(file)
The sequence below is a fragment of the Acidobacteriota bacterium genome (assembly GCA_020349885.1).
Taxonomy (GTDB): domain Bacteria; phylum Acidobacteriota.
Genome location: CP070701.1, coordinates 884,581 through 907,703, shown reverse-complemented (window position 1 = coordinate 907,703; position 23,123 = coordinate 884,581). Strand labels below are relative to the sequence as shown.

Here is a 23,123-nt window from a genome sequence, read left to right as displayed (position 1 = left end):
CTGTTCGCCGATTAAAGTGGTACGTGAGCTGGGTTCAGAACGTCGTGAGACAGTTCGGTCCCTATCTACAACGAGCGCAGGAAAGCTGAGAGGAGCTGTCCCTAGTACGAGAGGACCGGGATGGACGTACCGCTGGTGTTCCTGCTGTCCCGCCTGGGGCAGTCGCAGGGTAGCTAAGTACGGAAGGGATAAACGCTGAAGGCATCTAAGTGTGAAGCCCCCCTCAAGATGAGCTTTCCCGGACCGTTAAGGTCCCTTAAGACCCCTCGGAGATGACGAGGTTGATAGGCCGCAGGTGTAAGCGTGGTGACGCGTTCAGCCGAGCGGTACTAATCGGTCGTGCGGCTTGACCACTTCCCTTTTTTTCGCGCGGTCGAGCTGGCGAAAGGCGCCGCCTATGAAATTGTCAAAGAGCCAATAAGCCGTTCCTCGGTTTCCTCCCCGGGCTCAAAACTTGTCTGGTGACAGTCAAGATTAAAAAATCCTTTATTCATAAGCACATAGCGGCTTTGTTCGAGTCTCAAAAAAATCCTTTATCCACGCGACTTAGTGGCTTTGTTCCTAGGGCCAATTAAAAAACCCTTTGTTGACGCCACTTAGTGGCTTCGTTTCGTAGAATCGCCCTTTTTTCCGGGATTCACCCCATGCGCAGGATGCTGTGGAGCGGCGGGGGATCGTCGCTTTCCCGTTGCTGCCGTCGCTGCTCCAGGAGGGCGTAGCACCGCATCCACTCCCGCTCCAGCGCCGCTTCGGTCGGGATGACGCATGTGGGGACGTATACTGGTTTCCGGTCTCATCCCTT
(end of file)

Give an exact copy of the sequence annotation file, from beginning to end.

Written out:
The sequence below is a fragment of the Acidobacteriota bacterium genome (assembly GCA_020349885.1).
Taxonomy (GTDB): domain Bacteria; phylum Acidobacteriota.
Genome location: CP070701.1, coordinates 884,581 through 907,703, shown reverse-complemented (window position 1 = coordinate 907,703; position 23,123 = coordinate 884,581). Strand labels below are relative to the sequence as shown.

Here is a 23,123-nt window from a genome sequence, read left to right as displayed (position 1 = left end):
CTGTTCGCCGATTAAAGTGGTACGTGAGCTGGGTTCAGAACGTCGTGAGACAGTTCGGTCCCTATCTACAACGAGCGCAGGAAAGCTGAGAGGAGCTGTCCCTAGTACGAGAGGACCGGGATGGACGTACCGCTGGTGTTCCTGCTGTCCCGCCTGGGGCAGTCGCAGGGTAGCTAAGTACGGAAGGGATAAACGCTGAAGGCATCTAAGTGTGAAGCCCCCCTCAAGATGAGCTTTCCCGGACCGTTAAGGTCCCTTAAGACCCCTCGGAGATGACGAGGTTGATAGGCCGCAGGTGTAAGCGTGGTGACGCGTTCAGCCGAGCGGTACTAATCGGTCGTGCGGCTTGACCACTTCCCTTTTTTTCGCGCGGTCGAGCTGGCGAAAGGCGCCGCCTATGAAATTGTCAAAGAGCCAATAAGCCGTTCCTCGGTTTCCTCCCCGGGCTCAAAACTTGTCTGGTGACAGTCAAGATTAAAAAATCCTTTATTCATAAGCACATAGCGGCTTTGTTCGAGTCTCAAAAAAATCCTTTATCCACGCGACTTAGTGGCTTTGTTCCTAGGGCCAATTAAAAAACCCTTTGTTGACGCCACTTAGTGGCTTCGTTTCGTAGAATCGCCCTTTTTTCCGGGATTCACCCCATGCGCAGGATGCTGTGGAGCGGCGGGGGATCGTCGCTTTCCCGTTGCTGCCGTCGCTGCTCCAGGAGGGCGTAGCACCGCATCCACTCCCGCTCCAGCGCCGCTTCGGTCGGGATGACGCATGTGGGGACGTATACTGGTTTCCGGTCTCATCCCTT